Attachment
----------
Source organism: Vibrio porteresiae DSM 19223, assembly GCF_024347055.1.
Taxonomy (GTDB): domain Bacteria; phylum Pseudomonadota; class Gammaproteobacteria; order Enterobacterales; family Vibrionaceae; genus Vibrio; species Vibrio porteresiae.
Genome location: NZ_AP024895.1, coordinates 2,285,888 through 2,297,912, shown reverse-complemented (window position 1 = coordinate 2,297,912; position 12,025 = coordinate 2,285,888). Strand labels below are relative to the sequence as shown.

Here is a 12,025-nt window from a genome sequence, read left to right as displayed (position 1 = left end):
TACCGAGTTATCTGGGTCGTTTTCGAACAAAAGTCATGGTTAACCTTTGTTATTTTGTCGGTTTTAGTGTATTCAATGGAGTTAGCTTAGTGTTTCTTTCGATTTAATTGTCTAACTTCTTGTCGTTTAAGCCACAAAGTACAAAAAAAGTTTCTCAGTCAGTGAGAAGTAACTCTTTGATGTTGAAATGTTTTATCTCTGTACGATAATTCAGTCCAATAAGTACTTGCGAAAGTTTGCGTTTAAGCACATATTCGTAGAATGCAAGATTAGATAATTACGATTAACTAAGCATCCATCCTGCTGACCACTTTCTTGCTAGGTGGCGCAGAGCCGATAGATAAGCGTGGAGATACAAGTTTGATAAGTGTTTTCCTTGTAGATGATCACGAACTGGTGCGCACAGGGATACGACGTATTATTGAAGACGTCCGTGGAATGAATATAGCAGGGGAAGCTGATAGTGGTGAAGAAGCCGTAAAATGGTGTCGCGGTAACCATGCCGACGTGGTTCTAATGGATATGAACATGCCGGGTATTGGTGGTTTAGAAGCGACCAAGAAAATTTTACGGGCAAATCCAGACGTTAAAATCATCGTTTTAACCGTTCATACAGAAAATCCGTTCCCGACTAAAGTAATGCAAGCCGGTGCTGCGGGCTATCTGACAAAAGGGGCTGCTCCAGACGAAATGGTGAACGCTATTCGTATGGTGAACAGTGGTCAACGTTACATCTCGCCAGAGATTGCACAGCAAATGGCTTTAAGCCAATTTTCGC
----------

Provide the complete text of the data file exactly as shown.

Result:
Source organism: Vibrio porteresiae DSM 19223, assembly GCF_024347055.1.
Taxonomy (GTDB): domain Bacteria; phylum Pseudomonadota; class Gammaproteobacteria; order Enterobacterales; family Vibrionaceae; genus Vibrio; species Vibrio porteresiae.
Genome location: NZ_AP024895.1, coordinates 2,285,888 through 2,297,912, shown reverse-complemented (window position 1 = coordinate 2,297,912; position 12,025 = coordinate 2,285,888). Strand labels below are relative to the sequence as shown.

Here is a 12,025-nt window from a genome sequence, read left to right as displayed (position 1 = left end):
TACCGAGTTATCTGGGTCGTTTTCGAACAAAAGTCATGGTTAACCTTTGTTATTTTGTCGGTTTTAGTGTATTCAATGGAGTTAGCTTAGTGTTTCTTTCGATTTAATTGTCTAACTTCTTGTCGTTTAAGCCACAAAGTACAAAAAAAGTTTCTCAGTCAGTGAGAAGTAACTCTTTGATGTTGAAATGTTTTATCTCTGTACGATAATTCAGTCCAATAAGTACTTGCGAAAGTTTGCGTTTAAGCACATATTCGTAGAATGCAAGATTAGATAATTACGATTAACTAAGCATCCATCCTGCTGACCACTTTCTTGCTAGGTGGCGCAGAGCCGATAGATAAGCGTGGAGATACAAGTTTGATAAGTGTTTTCCTTGTAGATGATCACGAACTGGTGCGCACAGGGATACGACGTATTATTGAAGACGTCCGTGGAATGAATATAGCAGGGGAAGCTGATAGTGGTGAAGAAGCCGTAAAATGGTGTCGCGGTAACCATGCCGACGTGGTTCTAATGGATATGAACATGCCGGGTATTGGTGGTTTAGAAGCGACCAAGAAAATTTTACGGGCAAATCCAGACGTTAAAATCATCGTTTTAACCGTTCATACAGAAAATCCGTTCCCGACTAAAGTAATGCAAGCCGGTGCTGCGGGCTATCTGACAAAAGGGGCTGCTCCAGACGAAATGGTGAACGCTATTCGTATGGTGAACAGTGGTCAACGTTACATCTCGCCAGAGATTGCACAGCAAATGGCTTTAAGCCAATTTTCGC